Visiting Eger, a regional town of around 50,000 in northern Hungary this week, Orban urged people to vote “no” in the name of “child protection”.
“If we are going to vote ‘no’ four times, the referendum will settle this issue for a long time,” he said. “The father is a man and the mother a woman, and our children must be left alone.”
Orban says what was at stake in the referendum was “if we will keep our common sense”, demanding that teachers and schools not “re-educate our children”.
“Hungary is a free country where adults can decide how they want to live,” he says. “We don’t want to get involved in this.
“But kids – it’s a red line,” he added, saying “foreign fashions” must not be allowed into schools.
But the teachers’ union, embroiled in a long-running pay dispute, retaliated on Friday, rejecting Orban’s claims.
“There is no ‘gender madness’ in schools or kindergartens, so there is nothing that should be stopped, just as there is no education for gender change. sex,” he said in a statement. The referendum questions, according to the union, “have no basis”.
In recent years, Hungary has gained an international reputation as a country hostile to many minorities – whether Roma, pejoratively called gypsies, Muslim asylum seekers or, more recently, LGBTQI+ people.
This was not always the case. Hungary led many Western countries – including all Australian states – in decriminalizing homosexuality in 1961. Discrimination based on sexuality is prohibited by Hungarian law. Gays are welcome in the military. Civil partnerships became legal in 2009, but in 2012 – under Orban – marriage was defined as between a man and a woman for the first time in law.
And in cosmopolitan and progressive Budapest, the gay nightlife is much like that of Paris, Barcelona or Berlin, although lately Western tourists have been urged to keep overt displays of public affection to a minimum.
In May 2020, at the height of the pandemic, Hungary ended the legal recognition of trans people. The following November, he amended the constitution to ensure gay and trans couples could not adopt children.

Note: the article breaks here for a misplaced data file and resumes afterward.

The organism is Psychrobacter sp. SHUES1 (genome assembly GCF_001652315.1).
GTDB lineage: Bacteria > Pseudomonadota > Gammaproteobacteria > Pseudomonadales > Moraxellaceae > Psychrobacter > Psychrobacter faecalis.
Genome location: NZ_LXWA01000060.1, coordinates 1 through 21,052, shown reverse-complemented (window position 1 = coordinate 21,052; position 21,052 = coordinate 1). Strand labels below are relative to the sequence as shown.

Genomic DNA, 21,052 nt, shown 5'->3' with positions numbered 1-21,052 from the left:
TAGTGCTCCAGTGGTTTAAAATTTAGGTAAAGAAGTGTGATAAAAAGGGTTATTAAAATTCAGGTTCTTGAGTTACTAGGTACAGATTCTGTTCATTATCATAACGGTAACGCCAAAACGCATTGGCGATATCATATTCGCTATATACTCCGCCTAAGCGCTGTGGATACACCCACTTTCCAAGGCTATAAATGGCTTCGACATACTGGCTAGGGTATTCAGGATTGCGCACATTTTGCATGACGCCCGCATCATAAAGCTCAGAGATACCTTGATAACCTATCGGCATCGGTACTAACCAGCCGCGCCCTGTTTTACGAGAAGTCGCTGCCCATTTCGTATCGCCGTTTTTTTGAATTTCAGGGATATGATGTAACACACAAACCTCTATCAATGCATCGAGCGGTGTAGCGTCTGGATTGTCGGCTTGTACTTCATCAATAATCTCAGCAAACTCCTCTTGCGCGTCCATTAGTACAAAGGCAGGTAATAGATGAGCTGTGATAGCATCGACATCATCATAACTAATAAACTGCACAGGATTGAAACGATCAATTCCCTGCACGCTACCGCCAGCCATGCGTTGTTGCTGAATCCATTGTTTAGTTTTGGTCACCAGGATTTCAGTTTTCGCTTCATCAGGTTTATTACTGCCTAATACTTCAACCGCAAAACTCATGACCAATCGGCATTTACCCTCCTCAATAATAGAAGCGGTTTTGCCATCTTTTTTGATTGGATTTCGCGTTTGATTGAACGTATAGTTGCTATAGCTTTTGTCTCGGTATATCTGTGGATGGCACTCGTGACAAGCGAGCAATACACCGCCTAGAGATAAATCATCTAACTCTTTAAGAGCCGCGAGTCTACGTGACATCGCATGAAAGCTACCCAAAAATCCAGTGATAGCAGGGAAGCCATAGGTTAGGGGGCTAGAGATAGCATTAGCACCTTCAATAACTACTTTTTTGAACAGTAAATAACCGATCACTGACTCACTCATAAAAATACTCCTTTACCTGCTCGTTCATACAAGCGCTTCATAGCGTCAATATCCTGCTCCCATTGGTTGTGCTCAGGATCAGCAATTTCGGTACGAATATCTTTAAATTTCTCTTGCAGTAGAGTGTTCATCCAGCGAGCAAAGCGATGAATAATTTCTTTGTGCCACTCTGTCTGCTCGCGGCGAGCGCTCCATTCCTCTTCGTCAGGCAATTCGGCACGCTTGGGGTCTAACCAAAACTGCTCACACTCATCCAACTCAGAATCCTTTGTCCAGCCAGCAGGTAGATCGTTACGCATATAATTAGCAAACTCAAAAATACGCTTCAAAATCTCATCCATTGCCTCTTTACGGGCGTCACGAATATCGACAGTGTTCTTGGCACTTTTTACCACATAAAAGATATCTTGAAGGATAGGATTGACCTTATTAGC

Laws were then passed prohibiting the portrayal of homosexuality or gender reassignment to minors in school curricula and media content.
Tamas Dombos, board member of the Hatter Society, Hungary’s oldest LGBTQI+ rights organization, said it was clear the referendum was being used as a diversion by Orban’s government to bolster the grassroots support and “reframing” domestic policy.
“As a central theme of the election campaign, it’s good for them politically,” he says. “With their electoral core, this subject flies well.”
According to Dombos, despite the government’s narrative, promoted in pro-state media and on billboards, support for LGBTQI+ communities was actually growing in Hungary. In July last year, tens of thousands of people attended the Budapest Pride Festival march.
A recent Amnesty International poll found that 73% of Hungarians reject the government’s narrative regarding LGBTQI+ people, setting acceptance at historic highs.
But he says the campaign “encouraged certain segments of the population to feel empowered to express negative and homophobic views”.
“The number of hate crimes reported to my NGO has increased dramatically. We were told horrible stories.
Dombos said recently that a kissing lesbian couple on the street were pushed in front of a moving car by a man after he angrily confronted them. Another couple with a rainbow flag in their building window had homophobic slogans painted on their door in the middle of the night.
Maria Kristofy, known to her friends as Kymi, is a proud 72-year-old lesbian. Married to a man for 25 years and mother of three children, she “came out” at 47 and, in her 50s, joined the volunteers of the Labrisz Lesbian Association.
“The problem for me when I was married was what to do about it. There was no information, nothing, about homosexuality. I went to the library to get novels.
“Now we see more people in the open,” she says age and The Sydney Morning Herald. “But on the other side, the right wing is also becoming more and more aggressive.”
A retired classical singer from Budapest, who for years toured concert halls across Europe with the Hungarian Radio Choir, Kristofy says she knows many of the “rainbow families” who left Hungary for Berlin or London because they do not feel welcome in their own country.
The referendum is valid only if more than half of all voters take part in it and will be successful if more than half of all participants answer “yes” or “no” to the questions.
Kristofy says his group, and others, believe their best chance of thwarting the referendum is to urge people to cast invalid votes – by marking both answers for each question.
“I think that for many years Hungarians have wanted to live in a tolerant society. It was bad under socialism for a long time, but now it seems to be getting that bad again,” she says.
“Before it was ‘if you’re not with us, you’re against us’…Now it’s like ‘if you’re not with us, you’re the enemy’. And that’s not fair. Everyone knows someone who is LGBT and it hurts a lot.
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